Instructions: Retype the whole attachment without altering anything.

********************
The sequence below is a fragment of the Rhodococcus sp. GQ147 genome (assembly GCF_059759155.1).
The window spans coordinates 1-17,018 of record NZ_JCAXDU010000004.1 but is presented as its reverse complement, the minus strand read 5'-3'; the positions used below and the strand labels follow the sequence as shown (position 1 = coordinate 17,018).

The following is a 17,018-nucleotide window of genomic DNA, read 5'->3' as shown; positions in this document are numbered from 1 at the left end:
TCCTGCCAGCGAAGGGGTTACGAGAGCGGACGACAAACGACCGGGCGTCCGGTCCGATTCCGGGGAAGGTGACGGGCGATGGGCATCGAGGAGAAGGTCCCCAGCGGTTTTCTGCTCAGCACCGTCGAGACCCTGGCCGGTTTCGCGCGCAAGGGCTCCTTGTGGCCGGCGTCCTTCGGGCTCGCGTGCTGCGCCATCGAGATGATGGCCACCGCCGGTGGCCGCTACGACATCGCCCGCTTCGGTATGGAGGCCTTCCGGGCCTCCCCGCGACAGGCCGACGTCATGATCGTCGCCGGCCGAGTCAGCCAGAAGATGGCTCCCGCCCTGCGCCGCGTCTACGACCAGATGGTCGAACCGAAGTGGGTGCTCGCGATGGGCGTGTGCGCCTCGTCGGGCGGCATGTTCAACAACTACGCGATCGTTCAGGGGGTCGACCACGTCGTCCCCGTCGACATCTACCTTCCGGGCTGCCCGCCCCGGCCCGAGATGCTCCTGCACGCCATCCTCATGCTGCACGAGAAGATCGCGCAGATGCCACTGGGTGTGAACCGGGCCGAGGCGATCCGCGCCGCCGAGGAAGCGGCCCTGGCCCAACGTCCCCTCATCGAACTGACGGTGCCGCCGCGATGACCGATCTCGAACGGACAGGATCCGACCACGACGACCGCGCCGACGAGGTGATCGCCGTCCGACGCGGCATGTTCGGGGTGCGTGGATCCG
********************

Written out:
The sequence below is a fragment of the Rhodococcus sp. GQ147 genome (assembly GCF_059759155.1).
The window spans coordinates 1-17,018 of record NZ_JCAXDU010000004.1 but is presented as its reverse complement, the minus strand read 5'-3'; the positions used below and the strand labels follow the sequence as shown (position 1 = coordinate 17,018).

The following is a 17,018-nucleotide window of genomic DNA, read 5'->3' as shown; positions in this document are numbered from 1 at the left end:
TCCTGCCAGCGAAGGGGTTACGAGAGCGGACGACAAACGACCGGGCGTCCGGTCCGATTCCGGGGAAGGTGACGGGCGATGGGCATCGAGGAGAAGGTCCCCAGCGGTTTTCTGCTCAGCACCGTCGAGACCCTGGCCGGTTTCGCGCGCAAGGGCTCCTTGTGGCCGGCGTCCTTCGGGCTCGCGTGCTGCGCCATCGAGATGATGGCCACCGCCGGTGGCCGCTACGACATCGCCCGCTTCGGTATGGAGGCCTTCCGGGCCTCCCCGCGACAGGCCGACGTCATGATCGTCGCCGGCCGAGTCAGCCAGAAGATGGCTCCCGCCCTGCGCCGCGTCTACGACCAGATGGTCGAACCGAAGTGGGTGCTCGCGATGGGCGTGTGCGCCTCGTCGGGCGGCATGTTCAACAACTACGCGATCGTTCAGGGGGTCGACCACGTCGTCCCCGTCGACATCTACCTTCCGGGCTGCCCGCCCCGGCCCGAGATGCTCCTGCACGCCATCCTCATGCTGCACGAGAAGATCGCGCAGATGCCACTGGGTGTGAACCGGGCCGAGGCGATCCGCGCCGCCGAGGAAGCGGCCCTGGCCCAACGTCCCCTCATCGAACTGACGGTGCCGCCGCGATGACCGATCTCGAACGGACAGGATCCGACCACGACGACCGCGCCGACGAGGTGATCGCCGTCCGACGCGGCATGTTCGGGGTGCGTGGATCCG